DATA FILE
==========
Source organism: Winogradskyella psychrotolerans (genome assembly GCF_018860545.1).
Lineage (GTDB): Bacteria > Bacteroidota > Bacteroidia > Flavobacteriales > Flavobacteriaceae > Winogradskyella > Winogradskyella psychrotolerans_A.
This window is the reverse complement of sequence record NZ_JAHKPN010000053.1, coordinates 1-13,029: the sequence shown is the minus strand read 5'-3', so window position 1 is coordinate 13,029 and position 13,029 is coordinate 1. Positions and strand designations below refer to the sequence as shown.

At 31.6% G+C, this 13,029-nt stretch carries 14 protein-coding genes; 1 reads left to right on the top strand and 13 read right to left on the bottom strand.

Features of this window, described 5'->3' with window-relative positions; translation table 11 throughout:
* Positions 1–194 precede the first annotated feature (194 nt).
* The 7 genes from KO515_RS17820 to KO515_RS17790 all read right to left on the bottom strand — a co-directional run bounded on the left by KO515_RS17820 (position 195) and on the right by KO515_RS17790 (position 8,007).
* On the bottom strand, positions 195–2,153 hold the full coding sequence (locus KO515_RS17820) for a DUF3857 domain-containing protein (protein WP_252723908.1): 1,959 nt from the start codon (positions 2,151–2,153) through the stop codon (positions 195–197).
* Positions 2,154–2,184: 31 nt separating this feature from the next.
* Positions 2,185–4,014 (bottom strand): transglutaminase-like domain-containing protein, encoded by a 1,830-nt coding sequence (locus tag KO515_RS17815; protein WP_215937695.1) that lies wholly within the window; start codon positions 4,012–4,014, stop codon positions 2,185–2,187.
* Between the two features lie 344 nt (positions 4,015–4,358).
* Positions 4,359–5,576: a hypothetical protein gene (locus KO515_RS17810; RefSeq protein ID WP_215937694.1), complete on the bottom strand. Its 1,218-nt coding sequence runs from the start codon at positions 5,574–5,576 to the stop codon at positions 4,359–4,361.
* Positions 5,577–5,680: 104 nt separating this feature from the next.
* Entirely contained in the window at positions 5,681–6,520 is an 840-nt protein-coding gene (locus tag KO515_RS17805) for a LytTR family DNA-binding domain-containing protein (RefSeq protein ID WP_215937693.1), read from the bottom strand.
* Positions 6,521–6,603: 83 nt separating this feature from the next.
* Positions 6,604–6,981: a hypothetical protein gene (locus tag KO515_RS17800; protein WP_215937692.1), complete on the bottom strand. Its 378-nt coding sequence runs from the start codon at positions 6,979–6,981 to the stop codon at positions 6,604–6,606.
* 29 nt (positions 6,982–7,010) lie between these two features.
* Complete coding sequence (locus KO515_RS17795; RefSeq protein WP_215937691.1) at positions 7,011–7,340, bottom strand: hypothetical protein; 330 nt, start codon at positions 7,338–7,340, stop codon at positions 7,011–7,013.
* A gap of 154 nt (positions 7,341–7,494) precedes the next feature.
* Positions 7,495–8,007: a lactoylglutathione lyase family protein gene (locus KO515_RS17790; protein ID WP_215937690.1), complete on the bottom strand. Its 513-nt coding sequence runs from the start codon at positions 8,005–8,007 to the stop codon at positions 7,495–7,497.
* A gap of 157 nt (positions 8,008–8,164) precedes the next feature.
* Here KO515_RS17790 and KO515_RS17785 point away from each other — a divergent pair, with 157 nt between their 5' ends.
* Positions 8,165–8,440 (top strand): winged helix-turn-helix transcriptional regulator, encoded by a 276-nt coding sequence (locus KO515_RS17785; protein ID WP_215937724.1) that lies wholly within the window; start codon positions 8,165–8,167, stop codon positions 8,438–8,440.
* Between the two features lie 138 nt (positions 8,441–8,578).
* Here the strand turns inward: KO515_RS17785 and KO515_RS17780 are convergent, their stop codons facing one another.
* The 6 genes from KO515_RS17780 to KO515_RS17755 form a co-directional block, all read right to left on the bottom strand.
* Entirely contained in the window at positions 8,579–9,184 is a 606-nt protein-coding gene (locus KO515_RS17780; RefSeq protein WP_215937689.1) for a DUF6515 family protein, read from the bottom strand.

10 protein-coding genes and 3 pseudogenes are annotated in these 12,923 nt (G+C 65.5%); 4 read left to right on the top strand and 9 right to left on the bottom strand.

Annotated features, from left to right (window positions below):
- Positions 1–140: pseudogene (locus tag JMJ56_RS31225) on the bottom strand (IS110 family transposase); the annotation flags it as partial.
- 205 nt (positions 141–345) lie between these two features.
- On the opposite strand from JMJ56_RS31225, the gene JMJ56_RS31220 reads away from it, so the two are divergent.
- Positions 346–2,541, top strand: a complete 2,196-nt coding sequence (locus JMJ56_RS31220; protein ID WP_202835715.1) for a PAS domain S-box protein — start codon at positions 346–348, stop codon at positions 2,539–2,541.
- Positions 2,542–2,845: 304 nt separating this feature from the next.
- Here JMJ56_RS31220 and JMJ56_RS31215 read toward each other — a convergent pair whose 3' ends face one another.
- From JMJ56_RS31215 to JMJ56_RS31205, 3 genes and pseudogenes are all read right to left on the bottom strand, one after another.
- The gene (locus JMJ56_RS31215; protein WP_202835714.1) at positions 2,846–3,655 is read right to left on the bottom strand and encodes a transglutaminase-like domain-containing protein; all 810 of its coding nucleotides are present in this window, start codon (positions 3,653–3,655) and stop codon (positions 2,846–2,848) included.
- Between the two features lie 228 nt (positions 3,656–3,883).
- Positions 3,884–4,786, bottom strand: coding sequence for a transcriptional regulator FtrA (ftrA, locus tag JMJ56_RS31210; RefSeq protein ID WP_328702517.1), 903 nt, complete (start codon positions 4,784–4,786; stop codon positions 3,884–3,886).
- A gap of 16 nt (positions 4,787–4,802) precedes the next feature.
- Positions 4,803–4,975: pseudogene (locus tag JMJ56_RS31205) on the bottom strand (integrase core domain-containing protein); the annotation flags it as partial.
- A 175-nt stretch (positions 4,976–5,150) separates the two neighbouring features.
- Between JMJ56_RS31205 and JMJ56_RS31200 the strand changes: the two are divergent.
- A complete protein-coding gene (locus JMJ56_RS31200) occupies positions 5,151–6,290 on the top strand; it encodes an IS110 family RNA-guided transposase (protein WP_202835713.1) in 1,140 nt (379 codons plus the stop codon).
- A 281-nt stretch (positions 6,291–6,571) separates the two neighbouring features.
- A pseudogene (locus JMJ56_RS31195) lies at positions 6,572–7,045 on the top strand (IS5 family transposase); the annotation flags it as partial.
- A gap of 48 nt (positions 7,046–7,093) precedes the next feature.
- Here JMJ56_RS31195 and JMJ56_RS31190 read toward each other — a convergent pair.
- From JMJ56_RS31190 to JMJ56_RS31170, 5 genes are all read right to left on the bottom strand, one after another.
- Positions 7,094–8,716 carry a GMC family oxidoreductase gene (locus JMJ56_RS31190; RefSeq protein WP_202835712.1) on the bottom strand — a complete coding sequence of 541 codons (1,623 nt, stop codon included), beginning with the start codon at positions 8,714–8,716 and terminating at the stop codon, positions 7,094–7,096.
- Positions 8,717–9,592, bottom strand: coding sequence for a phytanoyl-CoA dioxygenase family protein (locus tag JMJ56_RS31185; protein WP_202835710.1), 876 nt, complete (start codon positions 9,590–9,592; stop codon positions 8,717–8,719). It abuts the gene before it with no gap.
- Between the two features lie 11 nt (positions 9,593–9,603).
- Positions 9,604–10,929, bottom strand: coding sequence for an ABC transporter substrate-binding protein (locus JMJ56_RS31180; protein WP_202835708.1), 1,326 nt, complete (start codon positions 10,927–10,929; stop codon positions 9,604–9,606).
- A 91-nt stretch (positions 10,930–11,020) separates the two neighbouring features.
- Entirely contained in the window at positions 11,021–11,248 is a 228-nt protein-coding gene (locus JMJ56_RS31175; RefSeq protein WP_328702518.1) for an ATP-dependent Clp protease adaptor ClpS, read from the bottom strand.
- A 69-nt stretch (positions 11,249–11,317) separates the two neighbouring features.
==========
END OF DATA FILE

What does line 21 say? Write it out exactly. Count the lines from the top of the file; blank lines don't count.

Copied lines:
* A gap of 157 nt (positions 8,008–8,164) precedes the next feature.